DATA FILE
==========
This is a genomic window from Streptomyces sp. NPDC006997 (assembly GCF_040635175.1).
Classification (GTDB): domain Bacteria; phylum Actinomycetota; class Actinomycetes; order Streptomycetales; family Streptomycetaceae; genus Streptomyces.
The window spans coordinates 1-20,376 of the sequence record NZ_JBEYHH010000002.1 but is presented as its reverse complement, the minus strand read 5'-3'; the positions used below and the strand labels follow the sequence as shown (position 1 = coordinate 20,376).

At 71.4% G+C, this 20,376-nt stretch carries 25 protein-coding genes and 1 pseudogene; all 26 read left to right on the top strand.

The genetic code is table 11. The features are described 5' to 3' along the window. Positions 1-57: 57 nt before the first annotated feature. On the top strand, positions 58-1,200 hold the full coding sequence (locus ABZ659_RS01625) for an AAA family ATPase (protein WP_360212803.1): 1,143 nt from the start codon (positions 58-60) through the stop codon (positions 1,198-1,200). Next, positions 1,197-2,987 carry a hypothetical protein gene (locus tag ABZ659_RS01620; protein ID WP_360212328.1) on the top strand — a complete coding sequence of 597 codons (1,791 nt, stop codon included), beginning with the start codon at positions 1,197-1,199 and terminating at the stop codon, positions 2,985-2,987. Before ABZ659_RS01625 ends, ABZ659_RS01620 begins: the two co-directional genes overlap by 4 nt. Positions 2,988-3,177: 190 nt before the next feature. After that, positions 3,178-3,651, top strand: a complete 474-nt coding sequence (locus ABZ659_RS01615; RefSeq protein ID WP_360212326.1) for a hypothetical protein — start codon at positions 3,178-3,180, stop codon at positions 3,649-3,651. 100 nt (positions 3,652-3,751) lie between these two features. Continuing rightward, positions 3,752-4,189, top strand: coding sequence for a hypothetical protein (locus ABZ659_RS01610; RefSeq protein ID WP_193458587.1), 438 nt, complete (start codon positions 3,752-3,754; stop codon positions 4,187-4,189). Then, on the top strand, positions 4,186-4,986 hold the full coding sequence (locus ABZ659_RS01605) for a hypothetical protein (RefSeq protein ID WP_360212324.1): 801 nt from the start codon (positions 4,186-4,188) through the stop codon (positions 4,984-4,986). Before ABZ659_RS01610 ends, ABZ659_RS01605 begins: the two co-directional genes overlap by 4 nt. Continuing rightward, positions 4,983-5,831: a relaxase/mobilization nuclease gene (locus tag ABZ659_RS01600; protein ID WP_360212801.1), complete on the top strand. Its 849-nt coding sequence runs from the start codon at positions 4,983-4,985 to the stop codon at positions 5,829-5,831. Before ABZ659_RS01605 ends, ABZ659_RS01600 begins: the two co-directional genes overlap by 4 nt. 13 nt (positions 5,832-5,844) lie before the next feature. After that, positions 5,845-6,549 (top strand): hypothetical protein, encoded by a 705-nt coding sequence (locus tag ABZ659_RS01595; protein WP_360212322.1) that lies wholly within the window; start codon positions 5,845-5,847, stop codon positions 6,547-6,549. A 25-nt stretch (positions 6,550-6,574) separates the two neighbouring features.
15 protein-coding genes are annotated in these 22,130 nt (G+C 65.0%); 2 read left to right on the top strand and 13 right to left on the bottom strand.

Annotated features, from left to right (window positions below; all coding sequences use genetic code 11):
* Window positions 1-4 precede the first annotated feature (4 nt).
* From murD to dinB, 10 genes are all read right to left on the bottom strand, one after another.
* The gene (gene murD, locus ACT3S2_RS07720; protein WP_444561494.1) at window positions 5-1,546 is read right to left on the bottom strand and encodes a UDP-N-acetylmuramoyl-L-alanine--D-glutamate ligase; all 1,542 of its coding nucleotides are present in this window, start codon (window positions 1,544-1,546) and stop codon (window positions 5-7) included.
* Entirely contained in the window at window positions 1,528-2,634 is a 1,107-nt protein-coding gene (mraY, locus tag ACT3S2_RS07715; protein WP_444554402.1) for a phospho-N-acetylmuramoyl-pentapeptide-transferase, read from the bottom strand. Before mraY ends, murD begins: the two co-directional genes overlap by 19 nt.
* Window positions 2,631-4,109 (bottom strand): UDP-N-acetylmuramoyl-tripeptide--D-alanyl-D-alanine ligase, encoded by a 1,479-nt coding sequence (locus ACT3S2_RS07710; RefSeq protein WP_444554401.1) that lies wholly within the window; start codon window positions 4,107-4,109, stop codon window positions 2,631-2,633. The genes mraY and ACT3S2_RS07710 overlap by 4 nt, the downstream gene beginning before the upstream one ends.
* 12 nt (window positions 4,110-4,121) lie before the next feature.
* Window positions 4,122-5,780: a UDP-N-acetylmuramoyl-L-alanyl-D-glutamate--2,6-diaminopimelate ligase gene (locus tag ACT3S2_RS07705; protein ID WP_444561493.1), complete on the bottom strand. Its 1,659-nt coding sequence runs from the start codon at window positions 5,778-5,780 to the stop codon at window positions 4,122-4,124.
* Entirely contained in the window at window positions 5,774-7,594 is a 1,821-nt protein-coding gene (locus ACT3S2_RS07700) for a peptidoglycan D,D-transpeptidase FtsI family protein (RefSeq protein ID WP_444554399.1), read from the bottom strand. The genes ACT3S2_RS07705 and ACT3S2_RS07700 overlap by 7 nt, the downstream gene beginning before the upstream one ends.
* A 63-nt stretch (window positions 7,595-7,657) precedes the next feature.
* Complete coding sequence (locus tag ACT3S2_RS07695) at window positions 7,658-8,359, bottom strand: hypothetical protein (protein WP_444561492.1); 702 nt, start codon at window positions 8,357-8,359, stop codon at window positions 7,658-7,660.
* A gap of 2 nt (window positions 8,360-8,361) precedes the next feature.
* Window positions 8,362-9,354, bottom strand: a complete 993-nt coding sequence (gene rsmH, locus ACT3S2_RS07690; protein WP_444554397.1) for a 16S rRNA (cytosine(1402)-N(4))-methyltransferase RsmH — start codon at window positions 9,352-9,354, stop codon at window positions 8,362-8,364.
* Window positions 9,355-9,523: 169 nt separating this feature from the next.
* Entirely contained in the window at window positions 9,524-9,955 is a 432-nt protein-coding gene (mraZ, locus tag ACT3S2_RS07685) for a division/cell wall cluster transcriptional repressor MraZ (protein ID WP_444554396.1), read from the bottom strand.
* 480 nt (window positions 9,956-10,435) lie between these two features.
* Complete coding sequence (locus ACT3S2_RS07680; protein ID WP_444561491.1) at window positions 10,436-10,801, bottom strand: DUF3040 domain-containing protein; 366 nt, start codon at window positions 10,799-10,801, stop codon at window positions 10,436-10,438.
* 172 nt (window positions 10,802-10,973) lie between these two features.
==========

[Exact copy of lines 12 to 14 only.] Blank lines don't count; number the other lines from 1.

* Window positions 2,631-4,109 (bottom strand): UDP-N-acetylmuramoyl-tripeptide--D-alanyl-D-alanine ligase, encoded by a 1,479-nt coding sequence (locus ACT3S2_RS07710; RefSeq protein WP_444554401.1) that lies wholly within the window; start codon window positions 4,107-4,109, stop codon window positions 2,631-2,633. The genes mraY and ACT3S2_RS07710 overlap by 4 nt, the downstream gene beginning before the upstream one ends.
* 12 nt (window positions 4,110-4,121) lie before the next feature.
* Window positions 4,122-5,780: a UDP-N-acetylmuramoyl-L-alanyl-D-glutamate--2,6-diaminopimelate ligase gene (locus tag ACT3S2_RS07705; protein ID WP_444561493.1), complete on the bottom strand. Its 1,659-nt coding sequence runs from the start codon at window positions 5,778-5,780 to the stop codon at window positions 4,122-4,124.